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Îlot Amédée (Amedee Island), spotted for its overshadowing lighthouse built in 1865, is one of the symbolic landscapes of New Caledonia. If it hosts beautiful coral reefs with crystal-clear waters, the islet is better known for being the best spot of the territory (and one of the best in the South Pacific) for swimming with green turtles, many of which are found in underwater meadows that stretch out, facing the beach.

Blue triggerfish

How to get there?

Îlot Amédée is located about 24km south from Noumea, at the entrance of the lagoon. Several providers in the capital sell day tours to the island. You can choose between a simple round trip or an all-inclusive excursion (which includes lunch, entertainment, and beach chairs). Prices start at CFP 4500 per person for round trip.

Amedee island snorkeling map

Water entrance

It is recommended to get in the water either from the area just to the right of the dock (on your right when you are facing the ocean), or from the western tip of the island. These two entrances face seagrass beds where turtles are generally present.

Exploration

The area you will explore covers seagrass beds and coral reefs that are facing the north-west coast of the island, on both sides of the dock.

Snorkelers and sea turtle at Amedee Islet, New Caledonia

For turtle spotting, the best place to go is near the dock. This area is composed of seagrass beds (↕0.8-2m) where green turtles come to feed during the day, often accompanied by remoras or trevallies. When landing on the island, you will already see their shell through the translucent water. Îlot Amédée is a truly magnificent spot to swim with these peaceful creatures- there are so many that it’s not rare to find 2 or 3 turtles around you, coming very close to the beach (sometimes less than 10m from the shore), and in very shallow areas. In addition, the turtles are easily approachable. Resist the urge to touch them, however, and give them enough space when they come up to the surface to breathe. Turtles can also generally be found in another seagrass area near the western end of the island.

Coral reef at Amedee Islet

While turtles are the main underwater attraction of Îlot Amédée, this spot also offers beautiful coral reefs. In some places, rugs of yellow and blue branched corals cover the seafloor (↕0.5-1m). The reef then descends gently on sandy beds (↕2-4m). It is here that the underwater life is the most plentiful. Try to make out the different species of angelfish that frequent the reef (the two-colored angelfish, the keyhole angelfish, or the two-thorn angelfish) or to spot sea anemones and their colonies of clownfish. In this area, pay attention to crown-of-thorns starfish, which are particularly numerous.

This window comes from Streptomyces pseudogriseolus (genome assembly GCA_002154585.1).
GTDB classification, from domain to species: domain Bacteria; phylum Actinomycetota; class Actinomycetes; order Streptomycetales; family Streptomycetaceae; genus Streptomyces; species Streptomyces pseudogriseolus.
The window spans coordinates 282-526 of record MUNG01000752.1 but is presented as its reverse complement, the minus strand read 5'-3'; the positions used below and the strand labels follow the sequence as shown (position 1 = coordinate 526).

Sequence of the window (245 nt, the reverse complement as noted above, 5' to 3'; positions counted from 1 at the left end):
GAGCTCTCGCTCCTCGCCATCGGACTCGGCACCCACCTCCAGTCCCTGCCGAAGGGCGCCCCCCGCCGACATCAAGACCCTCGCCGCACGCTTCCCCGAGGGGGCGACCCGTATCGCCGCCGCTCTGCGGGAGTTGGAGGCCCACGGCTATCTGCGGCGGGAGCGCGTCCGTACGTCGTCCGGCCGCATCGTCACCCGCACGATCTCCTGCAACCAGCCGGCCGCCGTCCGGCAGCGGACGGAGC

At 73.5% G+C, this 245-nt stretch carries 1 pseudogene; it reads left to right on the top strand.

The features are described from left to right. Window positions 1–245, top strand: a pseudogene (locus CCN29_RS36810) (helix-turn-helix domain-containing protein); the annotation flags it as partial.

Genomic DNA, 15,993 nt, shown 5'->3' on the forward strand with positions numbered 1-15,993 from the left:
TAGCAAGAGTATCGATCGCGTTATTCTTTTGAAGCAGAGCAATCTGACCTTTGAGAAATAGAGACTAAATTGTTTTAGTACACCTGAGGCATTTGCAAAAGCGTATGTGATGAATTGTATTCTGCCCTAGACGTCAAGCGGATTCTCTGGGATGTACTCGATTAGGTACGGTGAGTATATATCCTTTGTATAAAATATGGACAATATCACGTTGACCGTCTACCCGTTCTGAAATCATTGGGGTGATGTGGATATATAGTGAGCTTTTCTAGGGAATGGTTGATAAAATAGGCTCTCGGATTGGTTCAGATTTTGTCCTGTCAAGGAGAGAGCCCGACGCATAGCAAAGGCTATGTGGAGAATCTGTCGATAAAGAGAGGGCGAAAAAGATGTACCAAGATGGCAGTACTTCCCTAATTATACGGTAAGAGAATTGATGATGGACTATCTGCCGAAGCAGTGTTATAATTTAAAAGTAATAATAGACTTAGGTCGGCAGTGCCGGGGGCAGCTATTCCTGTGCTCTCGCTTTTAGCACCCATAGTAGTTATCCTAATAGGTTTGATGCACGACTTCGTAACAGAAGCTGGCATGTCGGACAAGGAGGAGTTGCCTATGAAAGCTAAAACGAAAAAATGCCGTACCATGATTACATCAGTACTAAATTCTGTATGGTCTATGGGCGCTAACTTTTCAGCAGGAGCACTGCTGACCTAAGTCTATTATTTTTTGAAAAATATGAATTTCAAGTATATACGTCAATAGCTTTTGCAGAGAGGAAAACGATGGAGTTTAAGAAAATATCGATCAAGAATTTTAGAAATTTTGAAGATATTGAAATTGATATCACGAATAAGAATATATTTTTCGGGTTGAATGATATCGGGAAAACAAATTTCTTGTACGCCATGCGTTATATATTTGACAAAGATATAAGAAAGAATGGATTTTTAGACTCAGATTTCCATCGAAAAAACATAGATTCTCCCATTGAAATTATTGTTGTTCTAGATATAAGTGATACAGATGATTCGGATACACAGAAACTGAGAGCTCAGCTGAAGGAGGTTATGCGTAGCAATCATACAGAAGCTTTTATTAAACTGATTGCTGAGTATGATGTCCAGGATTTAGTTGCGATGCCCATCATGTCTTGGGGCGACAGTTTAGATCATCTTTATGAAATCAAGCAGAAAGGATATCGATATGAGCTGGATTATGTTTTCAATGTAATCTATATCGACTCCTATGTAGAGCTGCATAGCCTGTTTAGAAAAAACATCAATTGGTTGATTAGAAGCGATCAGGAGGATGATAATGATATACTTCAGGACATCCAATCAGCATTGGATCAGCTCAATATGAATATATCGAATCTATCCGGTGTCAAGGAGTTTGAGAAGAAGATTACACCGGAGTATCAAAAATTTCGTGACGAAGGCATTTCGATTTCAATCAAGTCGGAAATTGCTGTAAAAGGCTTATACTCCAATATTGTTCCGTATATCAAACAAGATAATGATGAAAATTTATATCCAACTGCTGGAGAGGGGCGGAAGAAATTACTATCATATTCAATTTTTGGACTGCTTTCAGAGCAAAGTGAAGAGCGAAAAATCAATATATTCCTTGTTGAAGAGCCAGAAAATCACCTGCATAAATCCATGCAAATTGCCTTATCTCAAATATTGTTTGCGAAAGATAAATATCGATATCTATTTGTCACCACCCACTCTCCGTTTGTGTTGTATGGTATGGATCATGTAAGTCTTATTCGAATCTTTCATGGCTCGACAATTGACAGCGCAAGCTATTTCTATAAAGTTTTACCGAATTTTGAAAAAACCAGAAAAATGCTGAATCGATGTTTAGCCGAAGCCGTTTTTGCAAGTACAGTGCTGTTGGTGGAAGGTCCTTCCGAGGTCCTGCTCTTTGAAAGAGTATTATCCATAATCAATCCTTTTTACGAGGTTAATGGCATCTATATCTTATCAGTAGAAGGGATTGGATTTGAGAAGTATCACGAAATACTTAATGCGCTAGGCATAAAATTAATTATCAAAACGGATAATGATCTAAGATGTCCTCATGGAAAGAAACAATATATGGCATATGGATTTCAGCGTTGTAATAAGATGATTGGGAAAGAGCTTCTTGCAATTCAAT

Restaurants and accommodation

There is a bar and restaurant installed on the island, but it is closed on days when no big boats dock.




 

  • Level required Beginner
  • Protected areaRéserve marine de l'Îlot Amédée
  • Maximum depth15ft/5m
  • Water entranceFrom a sandy beach
  • Potential DangersMany crown-of-thorns starfish in reef areas
  • LifeguardNo
  • Visitor numbersMedium to high
  • Access costsReturn trip or tour price (from CFP 4500pp.)
  • Restaurants nearbyOnly when main boats are on the islet
  • Public toilets & showersYes

MAP Spot

These snorkeling spots are accessible to beginners and kids. You will enter the water gradually from a beach, or in a less than 3ft. deep area. The sea is generally calm, shallow, with almost no waves or currents. These spots are usually located in marked and/or monitored swimming areas. It is not necessary to swim long distances to discover the sea life.

This level only apply when the spot experiences optimal sea and/or weather conditions. It is not applicable if the sea and/or weather conditions deteriorate, in particular in the presence of rough sea, rain, strong wind, unusual current, large tides, waves and/or swell. You can find more details about the definition of our snorkeling levels on our snorkeling safety page.